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Cost-consequence analysis for human recombinant growth hormone (r-hGH) treatment administered via different devices in children with growth hormone deficiency in Italy

Authors Foo J, Maghnie M, Colao A, Vlachaki I, Colombo G

Received 20 November 2018

Accepted for publication 6 April 2019

Published 22 August 2019 Volume 2019:11 Pages 525—537

DOI https://doi.org/10.2147/CEOR.S195265

Checked for plagiarism Yes

Review by Single-blind

Peer reviewer comments 2

Editor who approved publication: Professor Dean Smith


Jason Foo,1 Mohamad Maghnie,2 Annamaria Colao,3 Ioanna Vlachaki,4 Giorgio Colombo5,6

1Global Health Economics, Mapi Group (An ICON plc Company), Houten, The Netherlands; 2Department of Pediatrics, IRCCS Istituto Giannina Gaslini Institute, University of Genova, Genova, Italy; 3Department of Clinical Medicine and Surgery, University Federico II of Naples, 80131 Napoli, Italy; 4Global Health Economics, ICON plc, London, UK; 5Department of Drug Science, Pavia University, Pavia, Italy; 6SAVE Studi – Health Economics & Outcomes Research, Milan, Italy

Correspondence: Jason Foo
Global Health Economics, Mapi Group (An ICON PLC Company), De Molen 84, Houten 3995 AX, The Netherlands
Email jcfoo1@hotmail.com

Background: The objective of this analysis was to evaluate the cost-consequence of recombinant human growth hormone (r-hGH) administered via the easypod auto-injector (Merck, Darmstadt, Germany) versus conventional devices in children with growth hormone deficiency in Italy.
Methods: A patient-level simulation, decision-analytical model was developed to estimate the average height gains and growth hormone treatment costs for a cohort of boys and girls until their bone maturation age. The calculations were performed using listed growth hormone drug prices (base case) and a scenario analysis was also conducted using published tender prices. Costs were discounted at 3%.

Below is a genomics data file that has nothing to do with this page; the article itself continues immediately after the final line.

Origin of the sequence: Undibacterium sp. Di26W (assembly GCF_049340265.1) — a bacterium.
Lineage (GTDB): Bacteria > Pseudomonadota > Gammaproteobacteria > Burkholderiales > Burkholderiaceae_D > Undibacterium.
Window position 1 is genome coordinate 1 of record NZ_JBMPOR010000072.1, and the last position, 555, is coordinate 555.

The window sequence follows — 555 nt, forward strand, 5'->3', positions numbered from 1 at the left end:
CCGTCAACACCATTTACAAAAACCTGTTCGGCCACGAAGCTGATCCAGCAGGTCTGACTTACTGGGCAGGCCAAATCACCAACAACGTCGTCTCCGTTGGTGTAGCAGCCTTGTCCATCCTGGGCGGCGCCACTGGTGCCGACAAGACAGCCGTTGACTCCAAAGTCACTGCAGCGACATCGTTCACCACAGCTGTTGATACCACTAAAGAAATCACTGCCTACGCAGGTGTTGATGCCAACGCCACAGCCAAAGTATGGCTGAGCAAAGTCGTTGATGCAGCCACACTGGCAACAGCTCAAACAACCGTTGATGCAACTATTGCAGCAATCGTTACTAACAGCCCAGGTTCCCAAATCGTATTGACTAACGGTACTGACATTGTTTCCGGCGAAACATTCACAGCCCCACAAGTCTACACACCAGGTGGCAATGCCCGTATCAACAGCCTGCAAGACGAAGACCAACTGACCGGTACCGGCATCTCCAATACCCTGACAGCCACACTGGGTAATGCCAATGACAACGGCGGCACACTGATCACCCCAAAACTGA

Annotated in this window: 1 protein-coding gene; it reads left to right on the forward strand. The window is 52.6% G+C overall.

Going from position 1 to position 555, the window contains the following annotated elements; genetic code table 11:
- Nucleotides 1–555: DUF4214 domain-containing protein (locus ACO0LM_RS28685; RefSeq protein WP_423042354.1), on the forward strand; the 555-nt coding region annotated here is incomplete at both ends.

Results: Due to improved adherence and earlier identification of poor responders, patients receiving somatropin with easypod gained, on average, 3.2 cm more than patients receiving other r-hGH treatments. Somatropin with easypod had the second highest total cost including wastage (€96,710), but had the second lowest cost per cm gained (€7699/cm). In the scenario analysis, somatropin with easypod had the lowest cost per cm gained (€4708/cm) amongst all of the compared treatments.
Conclusion: Somatropin with easypod can be cost-saving versus all other r-hGH treatments except Omnitrope when listed drug prices are considered and can be cost-saving versus all other r-hGH treatments when tender drug prices are considered. The easypod device also facilitates cost savings in terms of reduced wastage.

Keywords: easypod, growth hormone treatment, growth hormone deficiency, cost-consequence analysis


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